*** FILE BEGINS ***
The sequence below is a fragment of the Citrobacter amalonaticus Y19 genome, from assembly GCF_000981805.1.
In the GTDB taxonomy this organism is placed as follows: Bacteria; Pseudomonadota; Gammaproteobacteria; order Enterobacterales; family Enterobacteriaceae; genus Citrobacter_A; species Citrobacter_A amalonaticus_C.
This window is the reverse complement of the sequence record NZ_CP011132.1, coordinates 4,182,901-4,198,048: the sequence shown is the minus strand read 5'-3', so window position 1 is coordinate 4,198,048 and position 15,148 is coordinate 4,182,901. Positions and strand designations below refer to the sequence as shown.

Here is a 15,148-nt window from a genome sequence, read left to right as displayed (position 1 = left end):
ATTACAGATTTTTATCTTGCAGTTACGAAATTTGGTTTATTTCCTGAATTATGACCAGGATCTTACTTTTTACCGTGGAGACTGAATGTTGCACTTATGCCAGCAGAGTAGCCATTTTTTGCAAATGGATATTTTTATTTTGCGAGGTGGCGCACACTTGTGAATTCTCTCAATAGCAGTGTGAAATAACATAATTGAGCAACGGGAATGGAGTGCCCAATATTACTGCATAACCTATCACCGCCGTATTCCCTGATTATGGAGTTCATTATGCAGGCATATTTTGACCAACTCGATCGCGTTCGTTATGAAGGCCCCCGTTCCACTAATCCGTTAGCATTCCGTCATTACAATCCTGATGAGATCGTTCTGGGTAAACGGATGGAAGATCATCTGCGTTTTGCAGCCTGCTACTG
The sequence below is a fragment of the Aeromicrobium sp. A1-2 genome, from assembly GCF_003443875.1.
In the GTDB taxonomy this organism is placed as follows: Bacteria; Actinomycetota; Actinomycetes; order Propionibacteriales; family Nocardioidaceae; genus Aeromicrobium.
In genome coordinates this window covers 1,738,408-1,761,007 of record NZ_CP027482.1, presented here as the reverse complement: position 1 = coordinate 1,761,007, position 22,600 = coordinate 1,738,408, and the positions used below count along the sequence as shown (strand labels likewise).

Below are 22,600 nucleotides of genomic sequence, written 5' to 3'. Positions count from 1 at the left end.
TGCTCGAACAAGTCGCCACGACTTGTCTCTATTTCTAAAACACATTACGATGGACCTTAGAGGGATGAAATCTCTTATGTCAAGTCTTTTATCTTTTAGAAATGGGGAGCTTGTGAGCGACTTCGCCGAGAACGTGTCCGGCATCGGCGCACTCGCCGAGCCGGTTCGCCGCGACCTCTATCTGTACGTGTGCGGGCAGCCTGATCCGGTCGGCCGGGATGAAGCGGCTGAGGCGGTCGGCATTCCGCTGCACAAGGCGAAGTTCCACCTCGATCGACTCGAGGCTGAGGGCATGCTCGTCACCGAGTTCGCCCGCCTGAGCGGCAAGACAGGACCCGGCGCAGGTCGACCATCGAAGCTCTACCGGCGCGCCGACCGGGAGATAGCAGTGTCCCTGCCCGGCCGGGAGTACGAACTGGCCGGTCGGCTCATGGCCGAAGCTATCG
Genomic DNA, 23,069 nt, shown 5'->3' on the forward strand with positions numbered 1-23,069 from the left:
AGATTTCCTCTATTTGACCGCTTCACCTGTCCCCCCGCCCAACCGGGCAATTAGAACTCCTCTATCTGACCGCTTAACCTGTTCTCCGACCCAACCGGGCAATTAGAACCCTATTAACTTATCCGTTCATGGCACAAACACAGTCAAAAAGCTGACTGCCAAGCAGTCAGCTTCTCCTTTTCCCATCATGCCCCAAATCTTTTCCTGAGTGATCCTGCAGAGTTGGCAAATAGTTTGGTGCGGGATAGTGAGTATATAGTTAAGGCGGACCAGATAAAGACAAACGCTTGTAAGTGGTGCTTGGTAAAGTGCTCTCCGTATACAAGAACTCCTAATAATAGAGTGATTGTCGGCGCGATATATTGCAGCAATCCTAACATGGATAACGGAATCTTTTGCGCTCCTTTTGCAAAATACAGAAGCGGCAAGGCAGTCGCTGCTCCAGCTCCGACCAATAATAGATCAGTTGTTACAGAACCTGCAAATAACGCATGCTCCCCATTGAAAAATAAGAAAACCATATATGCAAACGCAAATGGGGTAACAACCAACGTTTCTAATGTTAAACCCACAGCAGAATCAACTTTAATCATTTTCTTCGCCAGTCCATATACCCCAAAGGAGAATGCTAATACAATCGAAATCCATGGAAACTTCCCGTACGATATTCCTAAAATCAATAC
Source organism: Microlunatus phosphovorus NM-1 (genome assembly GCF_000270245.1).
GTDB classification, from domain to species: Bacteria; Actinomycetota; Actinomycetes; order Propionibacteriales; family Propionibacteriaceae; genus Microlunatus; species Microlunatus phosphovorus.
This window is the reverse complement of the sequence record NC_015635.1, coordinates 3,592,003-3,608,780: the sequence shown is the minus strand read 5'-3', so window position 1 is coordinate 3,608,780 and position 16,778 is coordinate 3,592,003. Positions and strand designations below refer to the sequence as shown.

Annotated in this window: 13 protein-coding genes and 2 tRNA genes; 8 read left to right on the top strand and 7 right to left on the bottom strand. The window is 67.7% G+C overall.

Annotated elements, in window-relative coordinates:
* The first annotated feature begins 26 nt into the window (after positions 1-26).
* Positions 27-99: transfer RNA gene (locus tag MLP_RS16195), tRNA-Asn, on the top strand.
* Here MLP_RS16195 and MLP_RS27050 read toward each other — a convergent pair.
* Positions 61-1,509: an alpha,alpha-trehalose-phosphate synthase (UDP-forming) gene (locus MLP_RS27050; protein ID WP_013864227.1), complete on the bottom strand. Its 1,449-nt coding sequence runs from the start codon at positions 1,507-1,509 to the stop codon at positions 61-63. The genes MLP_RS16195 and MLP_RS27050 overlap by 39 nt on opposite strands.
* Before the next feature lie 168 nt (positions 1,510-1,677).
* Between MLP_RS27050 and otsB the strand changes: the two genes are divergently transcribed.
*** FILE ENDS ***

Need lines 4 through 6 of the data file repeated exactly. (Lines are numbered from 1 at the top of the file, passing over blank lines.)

Here is a 15,148-nt window from a genome sequence, read left to right as displayed (position 1 = left end):
ATTACAGATTTTTATCTTGCAGTTACGAAATTTGGTTTATTTCCTGAATTATGACCAGGATCTTACTTTTTACCGTGGAGACTGAATGTTGCACTTATGCCAGCAGAGTAGCCATTTTTTGCAAATGGATATTTTTATTTTGCGAGGTGGCGCACACTTGTGAATTCTCTCAATAGCAGTGTGAAATAACATAATTGAGCAACGGGAATGGAGTGCCCAATATTACTGCATAACCTATCACCGCCGTATTCCCTGATTATGGAGTTCATTATGCAGGCATATTTTGACCAACTCGATCGCGTTCGTTATGAAGGCCCCCGTTCCACTAATCCGTTAGCATTCCGTCATTACAATCCTGATGAGATCGTTCTGGGTAAACGGATGGAAGATCATCTGCGTTTTGCAGCCTGCTACTG
The sequence below is a fragment of the Aeromicrobium sp. A1-2 genome, from assembly GCF_003443875.1.